Coast Guard says Shell reckless in rig grounding off Alaska coast

Sean Cockerham | Tribune Media Services

A disregard for the risk, possible negligence, inexperience and equipment problems led to the grounding of a Shell drilling rig in a winter storm off the Alaska coast, according to the Coast Guard.

The 2012 grounding was among a series of mistakes and problems that have blocked Shell’s efforts to explore for oil in the Arctic waters off Alaska. The drilling rig Kulluk grounded during a disastrous attempt to tow it more than 1,700 nautical miles across the Gulf of Alaska to a Seattle shipyard for maintenance.

The Coast Guard investigation found that Shell decided to launch the ambitious winter operation in part to avoid paying millions of dollars in property taxes to the state of Alaska. Shell believed it would be liable for the tax if the vessel were still in Alaska waters on Jan.1.

The Coast Guard investigators concluded the most significant cause of the accident was poor assessment and management of the risks involved with launching the winter tow operation in the Alaskan seas, according to a report released Thursday.

The Coast Guard report said Shell’s towing plan was inadequate, including its reliance on a single towing vessel when severe weather was anticipated. The crew of the towing vessel, the Aiviq, lacked enough experience in Gulf of Alaska waters and the Aiviq had "mechanical issues and design deficiencies," according to the Coast Guard investigation.

The Aiviq was a vessel custom built and operated by Shell by Edison Chouest Offshore. The investigation found evidence that Edison Chouest broke the law by failing to report previous problems with vessel to the Coast Guard. The report also said there is evidence of negligence by the Aiviq’s master, chief engineer and third mate in operating the vessel.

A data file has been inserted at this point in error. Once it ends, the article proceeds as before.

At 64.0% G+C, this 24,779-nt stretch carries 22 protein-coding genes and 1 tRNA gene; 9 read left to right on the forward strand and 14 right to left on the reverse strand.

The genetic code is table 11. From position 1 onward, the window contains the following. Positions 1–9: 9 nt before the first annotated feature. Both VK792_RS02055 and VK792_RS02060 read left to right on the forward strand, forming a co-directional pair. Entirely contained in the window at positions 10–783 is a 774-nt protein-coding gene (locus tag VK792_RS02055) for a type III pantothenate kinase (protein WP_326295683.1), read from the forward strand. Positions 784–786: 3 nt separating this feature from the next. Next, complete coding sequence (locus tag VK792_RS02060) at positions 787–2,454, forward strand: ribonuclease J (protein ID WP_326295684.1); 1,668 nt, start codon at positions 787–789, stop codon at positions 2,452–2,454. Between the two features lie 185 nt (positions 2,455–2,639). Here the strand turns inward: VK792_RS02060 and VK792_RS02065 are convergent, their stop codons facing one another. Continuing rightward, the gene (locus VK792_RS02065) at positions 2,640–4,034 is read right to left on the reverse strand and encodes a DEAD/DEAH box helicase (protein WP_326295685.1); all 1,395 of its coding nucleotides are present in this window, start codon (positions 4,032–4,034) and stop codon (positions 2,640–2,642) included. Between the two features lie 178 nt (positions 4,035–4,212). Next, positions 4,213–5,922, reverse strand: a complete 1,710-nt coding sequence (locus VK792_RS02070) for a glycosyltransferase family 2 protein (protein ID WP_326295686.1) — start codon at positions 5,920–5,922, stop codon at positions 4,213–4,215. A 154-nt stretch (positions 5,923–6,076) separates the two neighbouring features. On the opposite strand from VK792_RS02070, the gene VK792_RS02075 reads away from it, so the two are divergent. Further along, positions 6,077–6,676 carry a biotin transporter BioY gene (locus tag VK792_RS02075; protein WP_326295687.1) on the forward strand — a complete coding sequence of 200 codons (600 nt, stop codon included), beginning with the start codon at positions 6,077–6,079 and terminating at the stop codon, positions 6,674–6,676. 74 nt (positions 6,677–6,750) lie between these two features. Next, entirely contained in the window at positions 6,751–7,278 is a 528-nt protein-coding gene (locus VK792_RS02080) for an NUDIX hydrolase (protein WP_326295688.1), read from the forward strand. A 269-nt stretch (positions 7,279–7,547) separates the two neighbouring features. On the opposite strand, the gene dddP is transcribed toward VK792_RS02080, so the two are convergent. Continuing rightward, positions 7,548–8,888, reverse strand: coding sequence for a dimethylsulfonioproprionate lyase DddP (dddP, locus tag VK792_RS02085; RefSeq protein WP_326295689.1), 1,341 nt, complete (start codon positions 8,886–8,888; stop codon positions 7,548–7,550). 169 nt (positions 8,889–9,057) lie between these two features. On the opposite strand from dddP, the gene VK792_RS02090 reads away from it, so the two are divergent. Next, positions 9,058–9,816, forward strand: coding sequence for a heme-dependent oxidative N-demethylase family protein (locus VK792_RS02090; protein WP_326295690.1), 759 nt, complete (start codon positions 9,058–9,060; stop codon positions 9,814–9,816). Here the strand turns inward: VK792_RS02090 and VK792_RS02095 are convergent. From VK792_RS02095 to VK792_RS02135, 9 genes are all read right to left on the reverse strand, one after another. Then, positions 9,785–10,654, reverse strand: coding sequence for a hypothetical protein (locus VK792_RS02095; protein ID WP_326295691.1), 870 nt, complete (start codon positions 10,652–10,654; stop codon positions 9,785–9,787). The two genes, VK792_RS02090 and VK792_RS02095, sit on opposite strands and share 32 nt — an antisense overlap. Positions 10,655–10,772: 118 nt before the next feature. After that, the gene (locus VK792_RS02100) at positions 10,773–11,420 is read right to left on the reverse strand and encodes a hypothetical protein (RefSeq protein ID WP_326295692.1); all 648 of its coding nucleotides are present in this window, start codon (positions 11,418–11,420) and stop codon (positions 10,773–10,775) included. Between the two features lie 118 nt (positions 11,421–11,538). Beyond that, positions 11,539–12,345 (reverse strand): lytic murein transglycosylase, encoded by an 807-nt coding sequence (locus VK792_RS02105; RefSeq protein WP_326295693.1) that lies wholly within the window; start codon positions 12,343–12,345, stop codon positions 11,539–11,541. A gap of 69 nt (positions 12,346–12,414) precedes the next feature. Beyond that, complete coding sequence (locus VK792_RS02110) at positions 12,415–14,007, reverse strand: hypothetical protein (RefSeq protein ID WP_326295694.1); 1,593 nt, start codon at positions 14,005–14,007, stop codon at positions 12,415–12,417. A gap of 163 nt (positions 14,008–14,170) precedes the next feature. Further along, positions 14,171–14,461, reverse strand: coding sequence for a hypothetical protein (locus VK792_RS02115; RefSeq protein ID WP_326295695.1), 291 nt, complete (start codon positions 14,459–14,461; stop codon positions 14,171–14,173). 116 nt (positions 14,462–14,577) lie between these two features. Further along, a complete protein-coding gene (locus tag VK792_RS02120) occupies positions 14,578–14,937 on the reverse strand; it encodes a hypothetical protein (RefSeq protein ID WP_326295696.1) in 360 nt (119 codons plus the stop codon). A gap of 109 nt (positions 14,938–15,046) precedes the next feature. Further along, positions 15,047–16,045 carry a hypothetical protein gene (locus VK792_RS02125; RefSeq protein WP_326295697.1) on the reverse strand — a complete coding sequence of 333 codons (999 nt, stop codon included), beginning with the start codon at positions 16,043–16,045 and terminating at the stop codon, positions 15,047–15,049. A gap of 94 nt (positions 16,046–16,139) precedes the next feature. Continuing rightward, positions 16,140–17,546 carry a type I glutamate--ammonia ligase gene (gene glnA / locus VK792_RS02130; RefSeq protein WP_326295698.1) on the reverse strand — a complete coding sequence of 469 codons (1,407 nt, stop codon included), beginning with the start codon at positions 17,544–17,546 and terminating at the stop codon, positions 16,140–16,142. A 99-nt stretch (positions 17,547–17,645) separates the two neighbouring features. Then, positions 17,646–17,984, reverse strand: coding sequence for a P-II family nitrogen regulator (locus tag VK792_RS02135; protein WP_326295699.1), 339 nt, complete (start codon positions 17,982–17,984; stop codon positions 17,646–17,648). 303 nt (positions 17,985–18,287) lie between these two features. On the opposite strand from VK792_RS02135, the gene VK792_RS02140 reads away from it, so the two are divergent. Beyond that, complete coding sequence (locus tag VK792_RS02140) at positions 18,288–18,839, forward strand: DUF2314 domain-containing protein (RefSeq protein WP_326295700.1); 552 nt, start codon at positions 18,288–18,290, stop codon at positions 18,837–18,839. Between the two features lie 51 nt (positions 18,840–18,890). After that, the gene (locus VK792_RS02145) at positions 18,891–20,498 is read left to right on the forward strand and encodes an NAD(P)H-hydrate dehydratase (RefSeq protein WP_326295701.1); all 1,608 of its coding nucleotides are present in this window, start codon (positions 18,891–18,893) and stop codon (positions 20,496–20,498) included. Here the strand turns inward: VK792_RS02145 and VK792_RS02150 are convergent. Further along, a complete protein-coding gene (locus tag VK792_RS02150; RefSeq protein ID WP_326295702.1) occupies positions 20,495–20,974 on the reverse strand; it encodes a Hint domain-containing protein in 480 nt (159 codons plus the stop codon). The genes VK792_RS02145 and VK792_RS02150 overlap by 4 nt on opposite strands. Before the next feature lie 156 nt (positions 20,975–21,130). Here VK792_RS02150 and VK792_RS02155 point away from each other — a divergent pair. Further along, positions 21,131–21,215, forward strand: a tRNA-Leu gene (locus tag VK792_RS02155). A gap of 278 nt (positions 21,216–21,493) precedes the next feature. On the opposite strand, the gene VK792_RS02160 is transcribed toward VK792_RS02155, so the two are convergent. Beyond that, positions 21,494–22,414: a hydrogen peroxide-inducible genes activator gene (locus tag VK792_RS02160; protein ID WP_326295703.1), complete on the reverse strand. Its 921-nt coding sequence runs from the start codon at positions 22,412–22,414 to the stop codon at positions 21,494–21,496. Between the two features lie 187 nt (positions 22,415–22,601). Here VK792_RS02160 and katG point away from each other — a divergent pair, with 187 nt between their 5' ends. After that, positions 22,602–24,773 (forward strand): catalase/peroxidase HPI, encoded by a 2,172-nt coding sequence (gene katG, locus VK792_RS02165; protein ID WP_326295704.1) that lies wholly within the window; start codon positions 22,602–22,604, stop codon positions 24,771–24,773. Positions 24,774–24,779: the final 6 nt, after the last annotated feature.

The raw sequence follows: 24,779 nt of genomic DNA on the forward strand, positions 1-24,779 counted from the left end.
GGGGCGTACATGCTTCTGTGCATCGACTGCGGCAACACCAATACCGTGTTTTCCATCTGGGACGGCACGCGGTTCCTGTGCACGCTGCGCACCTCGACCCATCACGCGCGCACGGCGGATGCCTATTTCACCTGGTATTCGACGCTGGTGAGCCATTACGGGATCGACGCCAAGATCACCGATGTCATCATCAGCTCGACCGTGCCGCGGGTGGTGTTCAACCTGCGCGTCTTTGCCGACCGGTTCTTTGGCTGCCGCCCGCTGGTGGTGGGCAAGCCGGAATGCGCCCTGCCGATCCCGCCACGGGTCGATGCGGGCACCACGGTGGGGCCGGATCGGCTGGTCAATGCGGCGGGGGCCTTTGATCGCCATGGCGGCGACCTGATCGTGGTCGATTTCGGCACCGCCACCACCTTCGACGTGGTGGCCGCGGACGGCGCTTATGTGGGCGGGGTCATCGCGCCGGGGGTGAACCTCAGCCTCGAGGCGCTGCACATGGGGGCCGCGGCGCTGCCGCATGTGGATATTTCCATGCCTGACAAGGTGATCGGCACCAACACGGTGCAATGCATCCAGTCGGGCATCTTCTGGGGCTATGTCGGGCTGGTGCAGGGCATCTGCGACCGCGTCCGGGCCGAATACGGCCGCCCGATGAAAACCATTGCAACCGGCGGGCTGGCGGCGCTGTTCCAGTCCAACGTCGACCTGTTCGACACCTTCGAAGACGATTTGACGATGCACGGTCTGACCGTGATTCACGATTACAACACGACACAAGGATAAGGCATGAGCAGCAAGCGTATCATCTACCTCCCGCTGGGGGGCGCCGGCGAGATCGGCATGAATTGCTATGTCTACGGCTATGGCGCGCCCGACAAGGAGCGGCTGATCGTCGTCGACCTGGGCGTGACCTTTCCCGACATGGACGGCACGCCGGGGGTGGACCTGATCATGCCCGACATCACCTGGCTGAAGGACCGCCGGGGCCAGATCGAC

The Coast Guard plans to further investigate the potential violations.

Spokespeople for Shell and Edison Chouest did not immediately respond to a request for comment on the report.

The investigation indicated crew members knew of potential problems. The report cited an email the Aiviq’s master sent the Kulluk’s tow master on Dec. 22.

"To be blunt I believe that this length of tow, at this time of year, in this location, with our current routing guarantees an ass kicking," the email stated.

Massachusetts Democratic Sen. Ed Markey, a critic of Arctic drilling, released a written statement blasting Shell.

"This report shows that Shell ran through every single safety and common sense red light in moving this rig because of financial considerations," Markey said. "This kind of behavior should raise major red flags for any future Arctic drilling plans," 

Alaska Democratic Sen. Mark Begich said he remains a supporter of Arctic oil and gas development.

"The Coast Guard’s investigation and recommendations here will help guide that development and gives me greater confidence about the role the Arctic will play in Alaska’s future," Begich said.

By Sean Cockerham
McClatchy Washington Bureau